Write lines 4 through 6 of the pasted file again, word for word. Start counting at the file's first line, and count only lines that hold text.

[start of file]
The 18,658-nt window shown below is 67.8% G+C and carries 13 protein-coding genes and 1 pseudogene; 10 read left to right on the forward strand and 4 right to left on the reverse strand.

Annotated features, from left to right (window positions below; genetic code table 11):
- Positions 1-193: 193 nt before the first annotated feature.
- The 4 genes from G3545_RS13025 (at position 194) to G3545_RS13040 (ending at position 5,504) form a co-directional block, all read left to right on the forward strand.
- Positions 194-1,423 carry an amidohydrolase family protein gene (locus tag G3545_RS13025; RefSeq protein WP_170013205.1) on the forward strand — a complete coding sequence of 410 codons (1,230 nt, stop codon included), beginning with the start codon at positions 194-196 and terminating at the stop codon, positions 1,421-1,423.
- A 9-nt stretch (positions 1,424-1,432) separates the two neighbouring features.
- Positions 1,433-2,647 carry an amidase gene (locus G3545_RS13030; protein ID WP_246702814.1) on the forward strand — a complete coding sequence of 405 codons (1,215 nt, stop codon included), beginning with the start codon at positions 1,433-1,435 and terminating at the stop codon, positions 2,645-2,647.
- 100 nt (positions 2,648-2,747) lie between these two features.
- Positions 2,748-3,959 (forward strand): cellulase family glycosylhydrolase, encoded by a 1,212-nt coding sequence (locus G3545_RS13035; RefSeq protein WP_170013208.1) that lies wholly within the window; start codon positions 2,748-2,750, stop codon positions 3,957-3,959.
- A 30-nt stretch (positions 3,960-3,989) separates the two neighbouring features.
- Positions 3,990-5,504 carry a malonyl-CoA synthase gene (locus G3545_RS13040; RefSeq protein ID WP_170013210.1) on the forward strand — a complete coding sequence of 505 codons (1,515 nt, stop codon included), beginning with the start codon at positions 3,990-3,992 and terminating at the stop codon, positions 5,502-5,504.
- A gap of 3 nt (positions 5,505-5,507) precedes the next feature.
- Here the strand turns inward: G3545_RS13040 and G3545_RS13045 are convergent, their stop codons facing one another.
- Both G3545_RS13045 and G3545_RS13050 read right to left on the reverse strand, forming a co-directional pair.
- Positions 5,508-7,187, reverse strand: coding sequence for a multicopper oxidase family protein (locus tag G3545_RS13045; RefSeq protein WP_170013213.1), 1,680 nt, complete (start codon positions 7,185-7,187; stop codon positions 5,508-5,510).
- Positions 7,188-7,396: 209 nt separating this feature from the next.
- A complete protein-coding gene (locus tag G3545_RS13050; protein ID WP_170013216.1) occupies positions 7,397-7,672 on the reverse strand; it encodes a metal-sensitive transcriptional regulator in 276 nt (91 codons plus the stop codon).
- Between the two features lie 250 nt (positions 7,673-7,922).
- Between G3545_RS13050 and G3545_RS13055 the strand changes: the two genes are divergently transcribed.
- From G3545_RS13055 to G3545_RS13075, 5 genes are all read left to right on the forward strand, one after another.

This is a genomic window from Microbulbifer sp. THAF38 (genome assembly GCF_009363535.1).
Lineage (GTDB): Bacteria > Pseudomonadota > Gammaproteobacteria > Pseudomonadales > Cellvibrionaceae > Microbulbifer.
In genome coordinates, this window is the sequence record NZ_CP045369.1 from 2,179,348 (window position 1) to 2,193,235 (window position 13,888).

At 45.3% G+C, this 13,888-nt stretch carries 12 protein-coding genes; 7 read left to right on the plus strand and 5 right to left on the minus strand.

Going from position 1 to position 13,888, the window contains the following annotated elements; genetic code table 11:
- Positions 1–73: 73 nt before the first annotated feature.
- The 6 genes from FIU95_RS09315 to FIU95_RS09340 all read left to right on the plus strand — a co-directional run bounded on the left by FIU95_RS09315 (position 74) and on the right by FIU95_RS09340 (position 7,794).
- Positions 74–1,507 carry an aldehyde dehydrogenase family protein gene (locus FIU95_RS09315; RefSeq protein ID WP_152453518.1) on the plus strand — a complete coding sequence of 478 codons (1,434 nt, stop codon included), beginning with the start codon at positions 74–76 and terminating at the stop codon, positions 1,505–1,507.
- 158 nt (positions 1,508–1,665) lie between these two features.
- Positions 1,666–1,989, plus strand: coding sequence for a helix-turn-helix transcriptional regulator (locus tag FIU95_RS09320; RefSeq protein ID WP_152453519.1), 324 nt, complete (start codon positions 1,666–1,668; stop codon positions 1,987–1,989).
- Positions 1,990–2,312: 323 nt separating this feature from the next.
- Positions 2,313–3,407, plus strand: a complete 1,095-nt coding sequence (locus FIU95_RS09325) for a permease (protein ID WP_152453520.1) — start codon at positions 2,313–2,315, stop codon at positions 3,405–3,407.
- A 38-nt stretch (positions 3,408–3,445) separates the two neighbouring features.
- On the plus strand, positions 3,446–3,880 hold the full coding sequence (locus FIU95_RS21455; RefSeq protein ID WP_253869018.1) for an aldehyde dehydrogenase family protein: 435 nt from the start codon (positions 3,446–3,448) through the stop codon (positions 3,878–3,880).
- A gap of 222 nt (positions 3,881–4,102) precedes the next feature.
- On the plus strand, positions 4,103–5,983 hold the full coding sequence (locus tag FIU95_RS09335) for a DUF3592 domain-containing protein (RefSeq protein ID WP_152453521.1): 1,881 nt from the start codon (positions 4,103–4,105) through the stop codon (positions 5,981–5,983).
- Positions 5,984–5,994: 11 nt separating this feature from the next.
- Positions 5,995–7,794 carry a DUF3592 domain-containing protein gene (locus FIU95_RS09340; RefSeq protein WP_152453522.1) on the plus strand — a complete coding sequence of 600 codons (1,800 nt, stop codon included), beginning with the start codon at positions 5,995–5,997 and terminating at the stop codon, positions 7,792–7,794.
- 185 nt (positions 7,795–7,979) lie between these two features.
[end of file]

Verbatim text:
- The 4 genes from G3545_RS13025 (at position 194) to G3545_RS13040 (ending at position 5,504) form a co-directional block, all read left to right on the forward strand.
- Positions 194-1,423 carry an amidohydrolase family protein gene (locus tag G3545_RS13025; RefSeq protein WP_170013205.1) on the forward strand — a complete coding sequence of 410 codons (1,230 nt, stop codon included), beginning with the start codon at positions 194-196 and terminating at the stop codon, positions 1,421-1,423.
- A 9-nt stretch (positions 1,424-1,432) separates the two neighbouring features.